To remove this glue before soldering you can try a variety of approaches:
1.

  • Use a magic eraser or alcohol to clean the foil before fluxing and soldering.
  • Then apply flux. This also helps clean the foil. Gel or paste fluxes are best if you have this problem.
  • Leave it on for a minute or so before reapplying and soldering.

2.

  • Wipe the foil with a lacquer thinner or acetone. Acetone is very aggressive so be sure to vent the area well.
  • Apply gel/paste flux and solder.

3.

  • Fine steel wool can work. It makes a mess so try the other options first.
  • Dampen it down, use a mask and make sure you clean up all the bits afterwards before flux and solder.

Try them and see which one works best for your particular situation.

Question 2: My solder won’t stick to zinc

Milly’s Answer:

First eliminate the 3 general soldering pointers above.

Then try the following:

    • Immediately after cutting, briskly wash the zinc with alcohol, to remove the oil present after manufacture.
    • Scrub lightly with a brash brush at each joint and use paste flux. Try Nokorode paste flux.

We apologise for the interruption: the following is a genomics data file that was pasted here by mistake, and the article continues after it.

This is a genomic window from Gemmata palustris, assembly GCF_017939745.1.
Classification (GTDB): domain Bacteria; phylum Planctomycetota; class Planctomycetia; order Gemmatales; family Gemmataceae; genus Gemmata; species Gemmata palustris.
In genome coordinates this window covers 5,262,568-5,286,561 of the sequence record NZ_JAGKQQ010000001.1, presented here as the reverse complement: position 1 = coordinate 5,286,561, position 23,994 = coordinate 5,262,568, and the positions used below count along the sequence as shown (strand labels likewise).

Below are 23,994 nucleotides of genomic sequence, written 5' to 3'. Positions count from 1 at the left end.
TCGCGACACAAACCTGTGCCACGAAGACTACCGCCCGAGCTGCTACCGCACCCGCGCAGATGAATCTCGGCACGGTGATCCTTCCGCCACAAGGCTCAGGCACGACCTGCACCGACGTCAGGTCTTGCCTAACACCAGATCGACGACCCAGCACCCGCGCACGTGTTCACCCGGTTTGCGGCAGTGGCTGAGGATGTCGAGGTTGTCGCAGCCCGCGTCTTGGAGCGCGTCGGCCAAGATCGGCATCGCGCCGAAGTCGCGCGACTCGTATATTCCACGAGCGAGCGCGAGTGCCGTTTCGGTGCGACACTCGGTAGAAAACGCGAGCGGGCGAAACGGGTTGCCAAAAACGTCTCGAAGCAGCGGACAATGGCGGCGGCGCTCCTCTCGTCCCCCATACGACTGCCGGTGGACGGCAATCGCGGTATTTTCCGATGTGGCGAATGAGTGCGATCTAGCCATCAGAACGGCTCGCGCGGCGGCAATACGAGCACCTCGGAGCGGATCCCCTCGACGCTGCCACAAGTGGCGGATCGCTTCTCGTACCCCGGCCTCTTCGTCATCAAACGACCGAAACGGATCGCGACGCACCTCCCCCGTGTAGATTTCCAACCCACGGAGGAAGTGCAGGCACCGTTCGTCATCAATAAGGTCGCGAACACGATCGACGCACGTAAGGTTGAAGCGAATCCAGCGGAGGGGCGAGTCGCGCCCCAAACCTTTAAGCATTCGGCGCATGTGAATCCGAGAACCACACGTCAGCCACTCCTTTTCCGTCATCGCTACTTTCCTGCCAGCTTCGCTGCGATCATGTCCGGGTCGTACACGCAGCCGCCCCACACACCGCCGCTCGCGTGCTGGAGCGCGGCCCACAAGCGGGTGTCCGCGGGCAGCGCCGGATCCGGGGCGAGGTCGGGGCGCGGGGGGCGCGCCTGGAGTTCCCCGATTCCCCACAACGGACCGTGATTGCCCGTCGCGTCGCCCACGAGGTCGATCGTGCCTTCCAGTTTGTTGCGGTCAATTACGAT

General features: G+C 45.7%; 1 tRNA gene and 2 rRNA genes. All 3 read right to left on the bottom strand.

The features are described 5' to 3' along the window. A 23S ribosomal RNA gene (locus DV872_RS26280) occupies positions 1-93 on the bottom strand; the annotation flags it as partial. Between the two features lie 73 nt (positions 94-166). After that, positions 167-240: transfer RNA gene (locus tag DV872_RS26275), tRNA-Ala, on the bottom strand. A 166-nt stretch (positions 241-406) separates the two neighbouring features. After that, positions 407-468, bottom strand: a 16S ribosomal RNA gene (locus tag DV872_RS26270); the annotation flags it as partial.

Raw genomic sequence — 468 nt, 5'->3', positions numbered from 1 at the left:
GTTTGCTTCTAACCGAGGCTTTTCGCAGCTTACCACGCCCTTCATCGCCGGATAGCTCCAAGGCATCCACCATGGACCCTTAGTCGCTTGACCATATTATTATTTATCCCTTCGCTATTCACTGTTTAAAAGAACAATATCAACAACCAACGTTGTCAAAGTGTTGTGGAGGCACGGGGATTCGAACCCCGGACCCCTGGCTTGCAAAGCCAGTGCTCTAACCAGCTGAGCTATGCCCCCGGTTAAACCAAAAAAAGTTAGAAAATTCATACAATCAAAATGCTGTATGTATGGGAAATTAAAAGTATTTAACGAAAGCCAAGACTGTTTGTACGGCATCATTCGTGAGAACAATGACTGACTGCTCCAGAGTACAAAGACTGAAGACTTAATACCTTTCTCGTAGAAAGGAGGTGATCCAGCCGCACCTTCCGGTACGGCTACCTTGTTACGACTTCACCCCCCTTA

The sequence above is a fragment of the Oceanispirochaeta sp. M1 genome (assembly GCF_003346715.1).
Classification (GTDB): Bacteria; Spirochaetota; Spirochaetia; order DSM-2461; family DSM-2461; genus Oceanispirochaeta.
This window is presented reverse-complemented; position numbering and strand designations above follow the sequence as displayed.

Question 3: Is it okay to use 50\50 solder for tinning and go over it with 60\40 solder?

Milly’s Answer:

Yes, that’s absolutely fine. You can also do the back side first in 50/50 and then the front with 60/40.
That way you fill any gaps with the cheaper solder and finish off with the better finishing solder.

Question 4: How do you remove solder to take something apart?

Milly’s Answer:

      • Use gravity to melt the bulk of it off.
      • Hold one end up and heat and ‘scrape’ the solder down off the seams.
      • Safely flick the excess off. Repeat for all seams.
      • Then use the soldering iron tip perpendicular to the seam to ease it apart.
      • You can insert aluminium strips (cut up a drinks can) in between the seams as you go. This ensures that the pieces don’t stick back together as you go.
    • Wear gloves and ventilate the space when soldering.

Question 5: How do you achieve smooth solder joint at the junction of multiple pieces of glass?

soldering techniques for smooth solder
Avoid blobby intersections (L). Flat soldering (R)

Milly’s Answer:

Continue a little way past the junction, leaving a little ‘tail’ of solder, then return and do the same from the other solder lines to the junction, leaving a little ‘tail’ in all directions (see image, above*)

When you’ve finished the main line you can go back to each ‘tail’ and easily pick up where you left off.
This will avoid solder collecting at and forming lumpy intersections.

It’s far easier to pick up a single line than going back to the join to neaten it.